USPS Impact on Supply Chains
Have your deliveries or shipments been delayed by United States Postal Service (USPS)?
At the last APICS Greater Detroit Supply Chain Connect forum in October, the group discussed the impacts on USPS resulting in revenue losses , delivery footprint and relationship with Amazon.
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USPS plays an important role in the supply chain, especially for many small businesses. Below we’ll look at some of their current challenges and mitigation strategies for the upcoming peak season.
Detroit USPS service has been impacted more than others by the pandemic. Per clickondetroit.com The USPS released new data that ranks Detroit’s postal delivery in last place. The data was released due to a federal court order and was part of a new report on USPS performance released by Sen. Gary Peters, who has been investigating USPS delivery delays since July.
According to the data, mail delivery in the Detroit region was about 15% slower than the national average during the first week of October with only 70.69% of First-Class Mail delivered on time, ranking the city at 67 out of 67 USPS regions. Mail delivery throughout the rest of Michigan was 0.5% slower than the national average at 86.1% on-time deliver.
What is the impact of unpredictability in your supply chain? Certainly customers can be upset, as well as shipments from suppliers being delayed impacting the ability to produce products.
Like customers, small businesses value on-time delivery. Per supplychaindive, A 2019 USPS Inspector General Report found that businesses with fewer than 10 employees spend an average of $359 per month on shipping. The majority of these “micro-businesses” use USPS more frequently than any other carrier and value on-time delivery and cost equally. Also, USPS is a major last-mile subcontractor for nearly all major carriers — meaning to some extent that slowing down the USPS slows down them all.
So what can you do to anticipate further USPS slow downs and minimize the impact on your supply chain? Here are a few suggestions.
1. Review other carriers such as FedEx, UPS and other local delivery companies. Transitioning to other carriers isn’t physically difficult – but could likely meaning higher prices of $3 to $5 more per shipment. Local deliverers might not have peak surcharges, so important to shop around for the best rates and service.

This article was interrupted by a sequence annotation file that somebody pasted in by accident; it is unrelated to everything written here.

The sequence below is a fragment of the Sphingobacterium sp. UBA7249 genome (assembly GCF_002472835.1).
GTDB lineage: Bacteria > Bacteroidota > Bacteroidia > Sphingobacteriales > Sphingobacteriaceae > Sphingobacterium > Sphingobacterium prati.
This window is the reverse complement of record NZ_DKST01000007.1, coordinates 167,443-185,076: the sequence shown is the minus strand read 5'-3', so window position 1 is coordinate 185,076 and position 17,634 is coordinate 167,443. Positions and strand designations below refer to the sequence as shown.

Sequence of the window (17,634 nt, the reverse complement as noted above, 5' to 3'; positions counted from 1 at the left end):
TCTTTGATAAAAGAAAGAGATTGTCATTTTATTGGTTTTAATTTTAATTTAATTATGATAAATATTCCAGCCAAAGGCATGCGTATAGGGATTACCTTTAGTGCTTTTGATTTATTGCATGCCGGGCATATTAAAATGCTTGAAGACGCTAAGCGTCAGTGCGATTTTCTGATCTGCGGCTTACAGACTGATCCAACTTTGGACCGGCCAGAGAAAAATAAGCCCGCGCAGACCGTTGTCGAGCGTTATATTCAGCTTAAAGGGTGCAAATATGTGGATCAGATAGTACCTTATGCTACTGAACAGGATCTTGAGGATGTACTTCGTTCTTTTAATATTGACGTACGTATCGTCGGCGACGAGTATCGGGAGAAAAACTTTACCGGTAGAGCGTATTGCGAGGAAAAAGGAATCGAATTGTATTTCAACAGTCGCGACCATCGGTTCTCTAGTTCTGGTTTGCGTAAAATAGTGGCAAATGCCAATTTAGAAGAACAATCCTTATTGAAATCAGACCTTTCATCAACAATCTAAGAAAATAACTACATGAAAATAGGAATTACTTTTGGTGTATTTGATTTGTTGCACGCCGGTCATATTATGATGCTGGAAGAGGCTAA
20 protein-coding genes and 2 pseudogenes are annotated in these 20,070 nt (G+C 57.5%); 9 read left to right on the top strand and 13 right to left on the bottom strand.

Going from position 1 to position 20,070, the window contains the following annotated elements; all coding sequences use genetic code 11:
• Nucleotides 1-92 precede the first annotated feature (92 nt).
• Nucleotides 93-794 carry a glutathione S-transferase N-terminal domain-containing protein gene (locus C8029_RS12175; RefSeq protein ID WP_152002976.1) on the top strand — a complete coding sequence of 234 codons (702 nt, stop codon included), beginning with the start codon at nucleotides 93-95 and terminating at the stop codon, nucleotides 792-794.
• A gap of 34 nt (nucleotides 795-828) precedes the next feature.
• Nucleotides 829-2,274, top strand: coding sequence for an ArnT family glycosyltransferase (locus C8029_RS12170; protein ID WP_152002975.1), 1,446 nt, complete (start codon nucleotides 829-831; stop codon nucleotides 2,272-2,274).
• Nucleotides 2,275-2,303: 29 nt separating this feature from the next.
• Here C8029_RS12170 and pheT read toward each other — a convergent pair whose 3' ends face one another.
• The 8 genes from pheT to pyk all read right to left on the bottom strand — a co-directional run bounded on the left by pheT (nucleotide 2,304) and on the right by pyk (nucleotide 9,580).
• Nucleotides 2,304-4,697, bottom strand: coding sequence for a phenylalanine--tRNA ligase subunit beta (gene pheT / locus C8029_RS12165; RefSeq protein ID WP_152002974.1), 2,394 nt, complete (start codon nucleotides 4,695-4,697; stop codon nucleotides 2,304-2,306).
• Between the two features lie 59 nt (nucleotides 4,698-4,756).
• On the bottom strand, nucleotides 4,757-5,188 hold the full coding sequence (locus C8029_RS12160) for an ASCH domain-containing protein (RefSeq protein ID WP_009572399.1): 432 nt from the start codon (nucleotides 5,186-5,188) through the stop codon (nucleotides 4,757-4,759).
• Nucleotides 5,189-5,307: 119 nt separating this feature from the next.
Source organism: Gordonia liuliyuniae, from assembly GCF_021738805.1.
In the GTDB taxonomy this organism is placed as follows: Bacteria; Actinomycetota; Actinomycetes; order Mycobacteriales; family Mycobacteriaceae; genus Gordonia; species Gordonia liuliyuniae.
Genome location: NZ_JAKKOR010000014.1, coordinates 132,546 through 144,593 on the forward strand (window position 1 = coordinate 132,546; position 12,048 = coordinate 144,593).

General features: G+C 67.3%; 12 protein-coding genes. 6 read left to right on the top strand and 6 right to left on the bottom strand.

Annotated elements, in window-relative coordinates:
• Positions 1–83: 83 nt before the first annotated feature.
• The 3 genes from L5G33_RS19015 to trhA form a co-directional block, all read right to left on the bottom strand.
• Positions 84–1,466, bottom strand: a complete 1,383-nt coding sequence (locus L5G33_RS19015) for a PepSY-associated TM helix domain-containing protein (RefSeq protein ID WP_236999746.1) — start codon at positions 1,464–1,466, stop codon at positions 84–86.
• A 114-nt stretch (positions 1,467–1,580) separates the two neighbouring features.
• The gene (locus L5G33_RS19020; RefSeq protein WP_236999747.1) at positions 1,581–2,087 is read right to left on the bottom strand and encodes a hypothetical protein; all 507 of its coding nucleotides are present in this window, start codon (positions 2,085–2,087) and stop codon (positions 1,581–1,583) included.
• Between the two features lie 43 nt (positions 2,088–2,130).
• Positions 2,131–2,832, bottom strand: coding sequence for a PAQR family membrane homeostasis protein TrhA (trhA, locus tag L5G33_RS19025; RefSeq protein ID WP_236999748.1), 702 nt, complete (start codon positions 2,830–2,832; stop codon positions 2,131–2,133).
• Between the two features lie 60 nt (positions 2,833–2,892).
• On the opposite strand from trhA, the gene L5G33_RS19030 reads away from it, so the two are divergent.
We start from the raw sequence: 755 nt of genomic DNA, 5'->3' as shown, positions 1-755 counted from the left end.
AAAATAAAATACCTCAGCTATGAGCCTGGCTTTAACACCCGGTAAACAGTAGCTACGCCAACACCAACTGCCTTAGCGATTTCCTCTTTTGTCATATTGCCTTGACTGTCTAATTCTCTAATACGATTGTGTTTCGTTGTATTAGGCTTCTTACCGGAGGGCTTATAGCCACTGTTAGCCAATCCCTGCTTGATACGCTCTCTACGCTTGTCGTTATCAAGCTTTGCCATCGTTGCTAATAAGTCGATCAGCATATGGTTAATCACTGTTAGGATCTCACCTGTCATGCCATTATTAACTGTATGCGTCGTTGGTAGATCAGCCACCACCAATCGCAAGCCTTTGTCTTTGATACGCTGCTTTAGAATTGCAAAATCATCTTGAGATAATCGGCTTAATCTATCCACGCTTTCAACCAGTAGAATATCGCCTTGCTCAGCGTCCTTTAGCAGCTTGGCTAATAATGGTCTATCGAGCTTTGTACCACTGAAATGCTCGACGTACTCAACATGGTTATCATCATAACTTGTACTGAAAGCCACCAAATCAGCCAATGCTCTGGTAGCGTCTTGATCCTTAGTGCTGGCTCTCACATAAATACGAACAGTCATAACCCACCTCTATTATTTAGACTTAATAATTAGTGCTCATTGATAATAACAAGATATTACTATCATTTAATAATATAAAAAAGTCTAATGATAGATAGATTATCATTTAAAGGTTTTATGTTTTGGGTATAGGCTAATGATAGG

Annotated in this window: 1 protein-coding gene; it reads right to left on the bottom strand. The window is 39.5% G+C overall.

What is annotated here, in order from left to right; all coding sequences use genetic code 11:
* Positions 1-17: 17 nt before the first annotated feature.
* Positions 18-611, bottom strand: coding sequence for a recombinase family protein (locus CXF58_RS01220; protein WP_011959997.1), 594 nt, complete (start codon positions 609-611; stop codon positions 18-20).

2. Optimize what you can control, especially during peak seasons. Per Satish Jindel, president of ShipMatrix, every shipper has the ability to save 10% to 12% by optimizing what they can control, like eliminating split shipments or identifying customers who place frequent orders in close proximity and combining them.
3. Budget for peak season surcharges. You might not be able to avoid surcharges, but you can plan for them in your budget. A shipper with a firm understanding of their parcel network and peak season shipping needs will be better equipped to estimate unexpected or changing peak surcharges, thereby reducing overall cost.
4. Negotiate lower peak surcharges. Try to go straight to the carriers and negotiate to reduce or waive these fees. Keep in mind that discounts applicable to these surcharges do not apply to additional peak charges unless explicitly listed. Per parcelindustry.com during the past two peaks, there have been cases where FedEx and UPS waivers have been offered to some shippers if they agreed to provide a forecast of peak volume and take a penalty for missing the forecast.
As we continue through the pandemic and election season, USPS will likely continue to struggle to meet on-time delivery standards and supply chain professionals will need to develop a plan to mitigate risk and deliver for customers.
Looking for more information on best practices for managing supply chains? APICS Greater Detroit is offering the upcoming globally recognized certification classes: Certified in Production, Inventory Management Part 2 starting on 11/7 and the Certified Supply Chain Professional starting on 12/5.